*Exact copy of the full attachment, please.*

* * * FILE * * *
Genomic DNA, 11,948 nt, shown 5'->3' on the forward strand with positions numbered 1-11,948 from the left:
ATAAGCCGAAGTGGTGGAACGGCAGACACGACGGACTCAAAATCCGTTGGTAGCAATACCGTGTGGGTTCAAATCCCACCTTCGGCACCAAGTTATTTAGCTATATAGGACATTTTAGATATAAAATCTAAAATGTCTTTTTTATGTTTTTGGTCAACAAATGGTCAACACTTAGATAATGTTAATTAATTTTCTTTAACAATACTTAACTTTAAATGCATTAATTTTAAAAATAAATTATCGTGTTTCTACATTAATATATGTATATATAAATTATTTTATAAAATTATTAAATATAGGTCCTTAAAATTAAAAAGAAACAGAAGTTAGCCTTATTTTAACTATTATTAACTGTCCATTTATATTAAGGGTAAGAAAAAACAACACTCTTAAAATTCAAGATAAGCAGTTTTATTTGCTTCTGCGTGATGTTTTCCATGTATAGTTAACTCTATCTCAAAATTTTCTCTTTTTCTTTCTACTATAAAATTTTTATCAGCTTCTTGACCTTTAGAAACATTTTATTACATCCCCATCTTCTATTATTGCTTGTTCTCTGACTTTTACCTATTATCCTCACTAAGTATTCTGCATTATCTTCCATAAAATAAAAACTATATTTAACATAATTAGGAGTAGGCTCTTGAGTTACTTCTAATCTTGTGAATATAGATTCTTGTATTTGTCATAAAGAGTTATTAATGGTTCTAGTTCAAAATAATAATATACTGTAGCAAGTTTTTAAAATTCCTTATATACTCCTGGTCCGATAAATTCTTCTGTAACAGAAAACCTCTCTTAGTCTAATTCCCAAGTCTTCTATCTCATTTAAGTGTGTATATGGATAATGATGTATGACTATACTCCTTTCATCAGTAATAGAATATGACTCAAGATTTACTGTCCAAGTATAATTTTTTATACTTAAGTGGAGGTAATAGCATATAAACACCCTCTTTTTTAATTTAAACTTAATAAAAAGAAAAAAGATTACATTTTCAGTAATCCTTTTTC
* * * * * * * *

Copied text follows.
Genomic DNA, 11,948 nt, shown 5'->3' on the forward strand with positions numbered 1-11,948 from the left:
ATAAGCCGAAGTGGTGGAACGGCAGACACGACGGACTCAAAATCCGTTGGTAGCAATACCGTGTGGGTTCAAATCCCACCTTCGGCACCAAGTTATTTAGCTATATAGGACATTTTAGATATAAAATCTAAAATGTCTTTTTTATGTTTTTGGTCAACAAATGGTCAACACTTAGATAATGTTAATTAATTTTCTTTAACAATACTTAACTTTAAATGCATTAATTTTAAAAATAAATTATCGTGTTTCTACATTAATATATGTATATATAAATTATTTTATAAAATTATTAAATATAGGTCCTTAAAATTAAAAAGAAACAGAAGTTAGCCTTATTTTAACTATTATTAACTGTCCATTTATATTAAGGGTAAGAAAAAACAACACTCTTAAAATTCAAGATAAGCAGTTTTATTTGCTTCTGCGTGATGTTTTCCATGTATAGTTAACTCTATCTCAAAATTTTCTCTTTTTCTTTCTACTATAAAATTTTTATCAGCTTCTTGACCTTTAGAAACATTTTATTACATCCCCATCTTCTATTATTGCTTGTTCTCTGACTTTTACCTATTATCCTCACTAAGTATTCTGCATTATCTTCCATAAAATAAAAACTATATTTAACATAATTAGGAGTAGGCTCTTGAGTTACTTCTAATCTTGTGAATATAGATTCTTGTATTTGTCATAAAGAGTTATTAATGGTTCTAGTTCAAAATAATAATATACTGTAGCAAGTTTTTAAAATTCCTTATATACTCCTGGTCCGATAAATTCTTCTGTAACAGAAAACCTCTCTTAGTCTAATTCCCAAGTCTTCTATCTCATTTAAGTGTGTATATGGATAATGATGTATGACTATACTCCTTTCATCAGTAATAGAATATGACTCAAGATTTACTGTCCAAGTATAATTTTTTATACTTAAGTGGAGGTAATAGCATATAAACACCCTCTTTTTTAATTTAAACTTAATAAAAAGAAAAAAGATTACATTTTCAGTAATCCTTTTTC